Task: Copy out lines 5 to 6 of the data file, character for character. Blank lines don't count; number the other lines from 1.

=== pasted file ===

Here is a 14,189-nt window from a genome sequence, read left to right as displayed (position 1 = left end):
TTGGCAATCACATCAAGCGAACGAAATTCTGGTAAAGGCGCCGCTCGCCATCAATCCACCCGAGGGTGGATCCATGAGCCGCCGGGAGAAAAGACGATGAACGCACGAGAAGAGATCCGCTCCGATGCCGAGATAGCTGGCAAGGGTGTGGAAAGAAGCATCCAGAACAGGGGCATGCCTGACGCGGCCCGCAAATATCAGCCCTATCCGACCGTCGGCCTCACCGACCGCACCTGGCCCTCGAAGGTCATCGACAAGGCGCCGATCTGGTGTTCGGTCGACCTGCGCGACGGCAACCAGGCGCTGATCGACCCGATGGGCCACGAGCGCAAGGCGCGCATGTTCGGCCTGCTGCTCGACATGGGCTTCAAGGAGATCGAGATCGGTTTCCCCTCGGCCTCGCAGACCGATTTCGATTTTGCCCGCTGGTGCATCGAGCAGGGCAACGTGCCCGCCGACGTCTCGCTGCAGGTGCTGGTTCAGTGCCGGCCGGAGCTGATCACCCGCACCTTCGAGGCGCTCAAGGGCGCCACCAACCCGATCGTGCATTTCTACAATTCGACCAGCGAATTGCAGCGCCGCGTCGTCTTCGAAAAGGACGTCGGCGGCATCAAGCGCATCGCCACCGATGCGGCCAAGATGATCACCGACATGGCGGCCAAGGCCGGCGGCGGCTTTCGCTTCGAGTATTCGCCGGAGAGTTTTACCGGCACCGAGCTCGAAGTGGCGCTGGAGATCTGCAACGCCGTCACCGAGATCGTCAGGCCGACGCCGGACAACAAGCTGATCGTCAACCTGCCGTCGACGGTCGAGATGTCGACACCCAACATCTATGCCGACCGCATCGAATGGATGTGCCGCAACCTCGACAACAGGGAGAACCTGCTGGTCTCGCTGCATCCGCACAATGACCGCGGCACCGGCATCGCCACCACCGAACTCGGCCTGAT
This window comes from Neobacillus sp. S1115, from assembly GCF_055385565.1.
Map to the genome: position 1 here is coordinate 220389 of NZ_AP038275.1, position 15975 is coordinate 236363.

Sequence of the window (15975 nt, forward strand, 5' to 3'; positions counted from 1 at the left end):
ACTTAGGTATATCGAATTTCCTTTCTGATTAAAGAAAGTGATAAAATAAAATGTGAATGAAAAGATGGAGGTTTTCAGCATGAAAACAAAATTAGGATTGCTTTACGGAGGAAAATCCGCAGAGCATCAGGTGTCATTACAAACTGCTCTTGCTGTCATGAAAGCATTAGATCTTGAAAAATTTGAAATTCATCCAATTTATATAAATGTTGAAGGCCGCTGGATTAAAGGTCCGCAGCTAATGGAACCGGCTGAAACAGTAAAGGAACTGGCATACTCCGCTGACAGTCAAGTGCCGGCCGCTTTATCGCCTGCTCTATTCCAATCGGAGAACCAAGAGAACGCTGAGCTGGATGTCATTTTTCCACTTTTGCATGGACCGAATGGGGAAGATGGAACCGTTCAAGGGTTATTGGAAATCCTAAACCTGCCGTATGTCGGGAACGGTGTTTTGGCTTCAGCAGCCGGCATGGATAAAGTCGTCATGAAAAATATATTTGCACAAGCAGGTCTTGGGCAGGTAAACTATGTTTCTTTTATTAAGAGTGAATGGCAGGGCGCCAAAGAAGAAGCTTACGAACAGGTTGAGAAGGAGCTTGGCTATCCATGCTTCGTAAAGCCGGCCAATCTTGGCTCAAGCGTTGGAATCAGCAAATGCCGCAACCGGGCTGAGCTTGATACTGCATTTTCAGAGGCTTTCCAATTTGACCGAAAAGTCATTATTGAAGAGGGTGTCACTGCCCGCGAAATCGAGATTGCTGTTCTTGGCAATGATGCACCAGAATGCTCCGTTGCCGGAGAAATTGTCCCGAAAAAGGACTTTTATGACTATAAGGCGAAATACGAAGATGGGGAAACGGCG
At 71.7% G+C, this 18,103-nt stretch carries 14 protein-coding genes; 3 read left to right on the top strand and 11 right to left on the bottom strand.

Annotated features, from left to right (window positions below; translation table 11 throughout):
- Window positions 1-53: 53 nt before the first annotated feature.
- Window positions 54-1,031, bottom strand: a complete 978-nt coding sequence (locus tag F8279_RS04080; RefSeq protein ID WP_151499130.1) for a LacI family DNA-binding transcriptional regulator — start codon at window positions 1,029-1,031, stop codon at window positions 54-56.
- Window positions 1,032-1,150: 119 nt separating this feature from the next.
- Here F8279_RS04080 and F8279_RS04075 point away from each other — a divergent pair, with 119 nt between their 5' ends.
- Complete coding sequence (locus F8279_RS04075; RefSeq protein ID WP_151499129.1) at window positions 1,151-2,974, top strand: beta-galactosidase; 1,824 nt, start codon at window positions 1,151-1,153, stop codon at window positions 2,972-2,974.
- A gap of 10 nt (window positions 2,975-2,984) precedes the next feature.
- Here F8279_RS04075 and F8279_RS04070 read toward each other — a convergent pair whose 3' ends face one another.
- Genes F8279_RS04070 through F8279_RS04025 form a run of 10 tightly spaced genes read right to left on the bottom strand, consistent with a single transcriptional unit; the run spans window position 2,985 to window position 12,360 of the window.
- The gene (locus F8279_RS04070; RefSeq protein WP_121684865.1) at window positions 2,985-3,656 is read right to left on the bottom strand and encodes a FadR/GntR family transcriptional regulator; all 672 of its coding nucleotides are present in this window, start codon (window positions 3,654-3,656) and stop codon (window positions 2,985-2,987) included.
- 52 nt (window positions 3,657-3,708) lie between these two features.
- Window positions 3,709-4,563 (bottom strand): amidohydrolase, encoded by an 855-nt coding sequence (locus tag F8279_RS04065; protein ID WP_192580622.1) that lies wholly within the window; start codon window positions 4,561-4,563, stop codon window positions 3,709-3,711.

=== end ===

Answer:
Sequence of the window (15975 nt, forward strand, 5' to 3'; positions counted from 1 at the left end):
ACTTAGGTATATCGAATTTCCTTTCTGATTAAAGAAAGTGATAAAATAAAATGTGAATGAAAAGATGGAGGTTTTCAGCATGAAAACAAAATTAGGATTGCTTTACGGAGGAAAATCCGCAGAGCATCAGGTGTCATTACAAACTGCTCTTGCTGTCATGAAAGCATTAGATCTTGAAAAATTTGAAATTCATCCAATTTATATAAATGTTGAAGGCCGCTGGATTAAAGGTCCGCAGCTAATGGAACCGGCTGAAACAGTAAAGGAACTGGCATACTCCGCTGACAGTCAAGTGCCGGCCGCTTTATCGCCTGCTCTATTCCAATCGGAGAACCAAGAGAACGCTGAGCTGGATGTCATTTTTCCACTTTTGCATGGACCGAATGGGGAAGATGGAACCGTTCAAGGGTTATTGGAAATCCTAAACCTGCCGTATGTCGGGAACGGTGTTTTGGCTTCAGCAGCCGGCATGGATAAAGTCGTCATGAAAAATATATTTGCACAAGCAGGTCTTGGGCAGGTAAACTATGTTTCTTTTATTAAGAGTGAATGGCAGGGCGCCAAAGAAGAAGCTTACGAACAGGTTGAGAAGGAGCTTGGCTATCCATGCTTCGTAAAGCCGGCCAATCTTGGCTCAAGCGTTGGAATCAGCAAATGCCGCAACCGGGCTGAGCTTGATACTGCATTTTCAGAGGCTTTCCAATTTGACCGAAAAGTCATTATTGAAGAGGGTGTCACTGCCCGCGAAATCGAGATTGCTGTTCTTGGCAATGATGCACCAGAATGCTCCGTTGCCGGAGAAATTGTCCCGAAAAAGGACTTTTATGACTATAAGGCGAAATACGAAGATGGGGAAACGGCG